SSD and RAM prices have stopped getting more expensive, for now

A classic case of supply and demand.

A portable Samsung SSD - Samsung is the world's leading NAND flash manufacturer.

The price of memory has been quite volatile over the years, with recent movements pushing the cost upwards. A recent forecast suggests that SSD and RAM price increases may have stopped, for now.

TrendForce says under the precondition of a conservative market demand prospect for 2024, pricing depends on suppliers’ production capacity utilisation. In other words, low demand and high supply capacity might stabilise pricing. At least that’s the simple answer, as it gets a little more complicated the deeper down the rabbit hole you go.

Inflation and the global economic downturn since the pandemic led to an oversupply of memory. This in turn resulted in a sharp decline in price. Consumers certainly reaped the rewards, but major conglomerates like Samsung, Micron, and SK hynix suffered massive losses in revenue. The world’s third- and fourth-leading memory manufacturers, Kioxia and Western Digital, even considered a merger to remain competitive.

Supply and demand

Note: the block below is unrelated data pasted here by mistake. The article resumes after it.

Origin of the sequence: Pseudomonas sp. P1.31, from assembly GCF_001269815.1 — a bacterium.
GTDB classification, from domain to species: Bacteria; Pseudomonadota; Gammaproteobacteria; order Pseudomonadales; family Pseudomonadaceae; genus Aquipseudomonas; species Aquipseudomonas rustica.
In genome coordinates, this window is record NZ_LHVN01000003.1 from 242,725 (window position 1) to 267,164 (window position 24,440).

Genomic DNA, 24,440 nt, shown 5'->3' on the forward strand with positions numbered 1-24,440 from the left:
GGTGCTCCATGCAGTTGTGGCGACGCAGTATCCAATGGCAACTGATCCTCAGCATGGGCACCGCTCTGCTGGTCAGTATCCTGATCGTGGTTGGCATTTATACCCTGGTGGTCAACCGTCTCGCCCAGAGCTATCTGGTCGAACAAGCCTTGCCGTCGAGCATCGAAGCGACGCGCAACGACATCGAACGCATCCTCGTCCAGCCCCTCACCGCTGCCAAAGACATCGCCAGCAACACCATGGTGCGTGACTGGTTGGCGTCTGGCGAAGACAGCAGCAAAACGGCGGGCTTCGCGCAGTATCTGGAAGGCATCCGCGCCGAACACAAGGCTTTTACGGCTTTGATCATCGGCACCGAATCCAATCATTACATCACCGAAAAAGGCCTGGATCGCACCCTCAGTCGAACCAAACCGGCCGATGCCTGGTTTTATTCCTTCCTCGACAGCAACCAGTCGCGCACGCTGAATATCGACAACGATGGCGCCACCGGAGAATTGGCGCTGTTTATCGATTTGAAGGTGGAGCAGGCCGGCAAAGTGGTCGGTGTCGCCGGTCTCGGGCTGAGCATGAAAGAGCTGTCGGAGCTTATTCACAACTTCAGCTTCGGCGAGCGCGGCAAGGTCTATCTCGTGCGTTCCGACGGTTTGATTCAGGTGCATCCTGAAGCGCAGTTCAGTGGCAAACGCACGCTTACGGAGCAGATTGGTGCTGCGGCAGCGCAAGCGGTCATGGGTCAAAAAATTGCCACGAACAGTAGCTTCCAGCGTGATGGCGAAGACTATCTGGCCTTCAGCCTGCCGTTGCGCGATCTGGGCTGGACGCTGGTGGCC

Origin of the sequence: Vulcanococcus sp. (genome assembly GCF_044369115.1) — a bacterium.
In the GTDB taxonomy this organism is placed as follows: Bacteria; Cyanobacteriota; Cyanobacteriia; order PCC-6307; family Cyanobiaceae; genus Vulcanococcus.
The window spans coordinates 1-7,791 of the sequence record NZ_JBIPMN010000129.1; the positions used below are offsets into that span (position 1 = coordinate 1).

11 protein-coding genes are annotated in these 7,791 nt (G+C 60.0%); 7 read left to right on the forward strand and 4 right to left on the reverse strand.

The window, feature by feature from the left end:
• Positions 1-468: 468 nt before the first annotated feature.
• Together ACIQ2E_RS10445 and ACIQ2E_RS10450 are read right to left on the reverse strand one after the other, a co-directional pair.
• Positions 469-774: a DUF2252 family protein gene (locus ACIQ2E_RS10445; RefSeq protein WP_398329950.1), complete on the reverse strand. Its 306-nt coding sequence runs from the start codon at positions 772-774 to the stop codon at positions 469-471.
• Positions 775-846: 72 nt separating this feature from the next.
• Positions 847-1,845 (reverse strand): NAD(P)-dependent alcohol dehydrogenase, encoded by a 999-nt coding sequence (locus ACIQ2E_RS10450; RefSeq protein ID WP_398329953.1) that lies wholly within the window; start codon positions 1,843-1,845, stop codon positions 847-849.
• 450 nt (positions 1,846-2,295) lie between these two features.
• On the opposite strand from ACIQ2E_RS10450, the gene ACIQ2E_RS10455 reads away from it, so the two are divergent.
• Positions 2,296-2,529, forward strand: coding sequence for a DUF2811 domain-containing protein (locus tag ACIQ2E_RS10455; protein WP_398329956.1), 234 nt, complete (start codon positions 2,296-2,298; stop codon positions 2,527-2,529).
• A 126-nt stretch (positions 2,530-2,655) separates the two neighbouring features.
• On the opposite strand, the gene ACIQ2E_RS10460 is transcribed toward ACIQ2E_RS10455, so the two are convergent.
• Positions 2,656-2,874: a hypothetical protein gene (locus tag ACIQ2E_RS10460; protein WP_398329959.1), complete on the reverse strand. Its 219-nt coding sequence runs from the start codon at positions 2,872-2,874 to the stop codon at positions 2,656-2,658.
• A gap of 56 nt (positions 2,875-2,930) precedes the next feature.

Last year, Samsung and Micron introduced a new strategy involving significantly reducing production, causing DRAM prices to rebound. It clearly worked in their favour, driving up chip prices by up to 20%.

Wallace C. Kou, General Manager of NAND Flash Supplier SIMO, stated that prices for the second quarter of NAND Flash have already been settled down, and it will yet again increase by 20%. Meaning, the increase could trickle down to consumers. However, Pua Khein Seng, CEO of Phison, warns that further price increases for solid-state drives (SSDs) may significantly reduce market demand. He has suggested that NAND manufacturers stop reducing production and start meeting demand, in lieu of continuing low supply to push up prices.

Thankfully, Samsung has significantly increased its operating rate at the Xi’an fab in China. It has restored the operating rate to around 70% compared to last year’s reduced production rate of 20-30%. Kioxia expects that by March of this year the utilisation rate of its NAND fab will return to around 90%, depending on demand. The remaining three major players will most likely follow suit.

Theoretically, since we in a low-demand season, this could mean that SSD and RAM prices should remain stable, at least for now. In addition, TrendForce believes that with the significant improvement in supply chain inventory levels and prices still on the rise, suppliers will continue to increase purchase orders to avoid the risk of supply shortages and rising costs.